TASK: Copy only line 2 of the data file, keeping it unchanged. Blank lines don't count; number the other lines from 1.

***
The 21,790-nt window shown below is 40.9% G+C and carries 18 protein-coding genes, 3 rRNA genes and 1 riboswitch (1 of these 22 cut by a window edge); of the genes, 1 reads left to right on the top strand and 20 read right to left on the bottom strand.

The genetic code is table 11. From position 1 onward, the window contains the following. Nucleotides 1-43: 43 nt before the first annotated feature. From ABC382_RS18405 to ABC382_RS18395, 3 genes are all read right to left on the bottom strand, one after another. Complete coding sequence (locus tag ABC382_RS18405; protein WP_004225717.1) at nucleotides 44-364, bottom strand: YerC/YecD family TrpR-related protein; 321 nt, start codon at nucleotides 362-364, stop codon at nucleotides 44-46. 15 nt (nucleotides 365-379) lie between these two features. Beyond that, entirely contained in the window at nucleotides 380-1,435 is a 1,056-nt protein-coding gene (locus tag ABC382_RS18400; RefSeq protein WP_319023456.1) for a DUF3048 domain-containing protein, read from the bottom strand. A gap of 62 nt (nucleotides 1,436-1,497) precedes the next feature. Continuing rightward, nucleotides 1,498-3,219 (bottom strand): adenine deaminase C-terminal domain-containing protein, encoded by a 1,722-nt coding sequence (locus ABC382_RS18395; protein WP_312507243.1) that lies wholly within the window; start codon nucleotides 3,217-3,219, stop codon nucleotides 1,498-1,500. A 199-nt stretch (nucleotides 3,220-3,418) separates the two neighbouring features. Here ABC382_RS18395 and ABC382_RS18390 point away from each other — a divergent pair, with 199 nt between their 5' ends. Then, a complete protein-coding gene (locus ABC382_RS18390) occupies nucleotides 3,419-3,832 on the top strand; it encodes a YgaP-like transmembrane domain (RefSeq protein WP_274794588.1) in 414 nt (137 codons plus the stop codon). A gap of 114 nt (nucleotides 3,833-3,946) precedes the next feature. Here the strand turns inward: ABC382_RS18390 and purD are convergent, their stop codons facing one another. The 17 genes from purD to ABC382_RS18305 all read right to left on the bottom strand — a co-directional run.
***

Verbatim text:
The genetic code is table 11. From position 1 onward, the window contains the following. Nucleotides 1-43: 43 nt before the first annotated feature. From ABC382_RS18405 to ABC382_RS18395, 3 genes are all read right to left on the bottom strand, one after another. Complete coding sequence (locus tag ABC382_RS18405; protein WP_004225717.1) at nucleotides 44-364, bottom strand: YerC/YecD family TrpR-related protein; 321 nt, start codon at nucleotides 362-364, stop codon at nucleotides 44-46. 15 nt (nucleotides 365-379) lie between these two features. Beyond that, entirely contained in the window at nucleotides 380-1,435 is a 1,056-nt protein-coding gene (locus tag ABC382_RS18400; RefSeq protein WP_319023456.1) for a DUF3048 domain-containing protein, read from the bottom strand. A gap of 62 nt (nucleotides 1,436-1,497) precedes the next feature. Continuing rightward, nucleotides 1,498-3,219 (bottom strand): adenine deaminase C-terminal domain-containing protein, encoded by a 1,722-nt coding sequence (locus ABC382_RS18395; protein WP_312507243.1) that lies wholly within the window; start codon nucleotides 3,217-3,219, stop codon nucleotides 1,498-1,500. A 199-nt stretch (nucleotides 3,220-3,418) separates the two neighbouring features. Here ABC382_RS18395 and ABC382_RS18390 point away from each other — a divergent pair, with 199 nt between their 5' ends. Then, a complete protein-coding gene (locus ABC382_RS18390) occupies nucleotides 3,419-3,832 on the top strand; it encodes a YgaP-like transmembrane domain (RefSeq protein WP_274794588.1) in 414 nt (137 codons plus the stop codon). A gap of 114 nt (nucleotides 3,833-3,946) precedes the next feature. Here the strand turns inward: ABC382_RS18390 and purD are convergent, their stop codons facing one another. The 17 genes from purD to ABC382_RS18305 all read right to left on the bottom strand — a co-directional run.